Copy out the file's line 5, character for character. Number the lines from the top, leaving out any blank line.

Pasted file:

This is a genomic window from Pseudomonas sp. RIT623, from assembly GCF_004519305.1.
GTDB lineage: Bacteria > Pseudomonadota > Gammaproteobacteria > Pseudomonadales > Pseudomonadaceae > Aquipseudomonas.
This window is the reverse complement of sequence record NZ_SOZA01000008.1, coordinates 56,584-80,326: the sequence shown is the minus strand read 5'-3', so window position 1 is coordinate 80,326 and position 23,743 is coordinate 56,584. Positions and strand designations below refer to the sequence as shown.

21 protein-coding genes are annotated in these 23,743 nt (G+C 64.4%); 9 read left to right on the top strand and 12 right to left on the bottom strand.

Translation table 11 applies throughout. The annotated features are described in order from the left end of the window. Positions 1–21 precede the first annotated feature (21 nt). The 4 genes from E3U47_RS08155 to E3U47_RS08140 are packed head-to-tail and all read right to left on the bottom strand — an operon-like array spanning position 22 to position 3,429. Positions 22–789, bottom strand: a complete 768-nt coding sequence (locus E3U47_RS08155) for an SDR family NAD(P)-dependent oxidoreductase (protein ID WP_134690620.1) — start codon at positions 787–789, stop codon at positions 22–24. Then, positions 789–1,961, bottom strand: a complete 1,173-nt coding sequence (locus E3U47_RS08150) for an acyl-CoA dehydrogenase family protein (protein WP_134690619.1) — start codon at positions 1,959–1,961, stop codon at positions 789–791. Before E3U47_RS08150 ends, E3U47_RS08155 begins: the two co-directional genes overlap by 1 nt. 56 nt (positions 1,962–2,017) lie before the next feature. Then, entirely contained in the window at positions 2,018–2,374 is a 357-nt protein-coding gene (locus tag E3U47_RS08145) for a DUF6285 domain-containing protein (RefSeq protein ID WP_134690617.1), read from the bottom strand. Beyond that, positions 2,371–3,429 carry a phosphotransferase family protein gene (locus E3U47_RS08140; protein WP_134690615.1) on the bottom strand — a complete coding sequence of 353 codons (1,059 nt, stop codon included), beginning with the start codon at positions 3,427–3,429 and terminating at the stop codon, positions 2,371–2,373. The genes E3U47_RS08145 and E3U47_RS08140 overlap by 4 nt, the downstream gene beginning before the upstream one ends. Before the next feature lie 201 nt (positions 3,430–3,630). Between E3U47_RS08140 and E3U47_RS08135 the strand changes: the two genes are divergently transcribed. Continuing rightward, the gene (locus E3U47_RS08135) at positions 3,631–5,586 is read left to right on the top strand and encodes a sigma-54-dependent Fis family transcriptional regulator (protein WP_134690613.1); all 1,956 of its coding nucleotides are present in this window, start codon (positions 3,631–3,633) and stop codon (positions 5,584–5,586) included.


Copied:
Translation table 11 applies throughout. The annotated features are described in order from the left end of the window. Positions 1–21 precede the first annotated feature (21 nt). The 4 genes from E3U47_RS08155 to E3U47_RS08140 are packed head-to-tail and all read right to left on the bottom strand — an operon-like array spanning position 22 to position 3,429. Positions 22–789, bottom strand: a complete 768-nt coding sequence (locus E3U47_RS08155) for an SDR family NAD(P)-dependent oxidoreductase (protein ID WP_134690620.1) — start codon at positions 787–789, stop codon at positions 22–24. Then, positions 789–1,961, bottom strand: a complete 1,173-nt coding sequence (locus E3U47_RS08150) for an acyl-CoA dehydrogenase family protein (protein WP_134690619.1) — start codon at positions 1,959–1,961, stop codon at positions 789–791. Before E3U47_RS08150 ends, E3U47_RS08155 begins: the two co-directional genes overlap by 1 nt. 56 nt (positions 1,962–2,017) lie before the next feature. Then, entirely contained in the window at positions 2,018–2,374 is a 357-nt protein-coding gene (locus tag E3U47_RS08145) for a DUF6285 domain-containing protein (RefSeq protein ID WP_134690617.1), read from the bottom strand. Beyond that, positions 2,371–3,429 carry a phosphotransferase family protein gene (locus E3U47_RS08140; protein WP_134690615.1) on the bottom strand — a complete coding sequence of 353 codons (1,059 nt, stop codon included), beginning with the start codon at positions 3,427–3,429 and terminating at the stop codon, positions 2,371–2,373. The genes E3U47_RS08145 and E3U47_RS08140 overlap by 4 nt, the downstream gene beginning before the upstream one ends. Before the next feature lie 201 nt (positions 3,430–3,630). Between E3U47_RS08140 and E3U47_RS08135 the strand changes: the two genes are divergently transcribed. Continuing rightward, the gene (locus E3U47_RS08135) at positions 3,631–5,586 is read left to right on the top strand and encodes a sigma-54-dependent Fis family transcriptional regulator (protein WP_134690613.1); all 1,956 of its coding nucleotides are present in this window, start codon (positions 3,631–3,633) and stop codon (positions 5,584–5,586) included.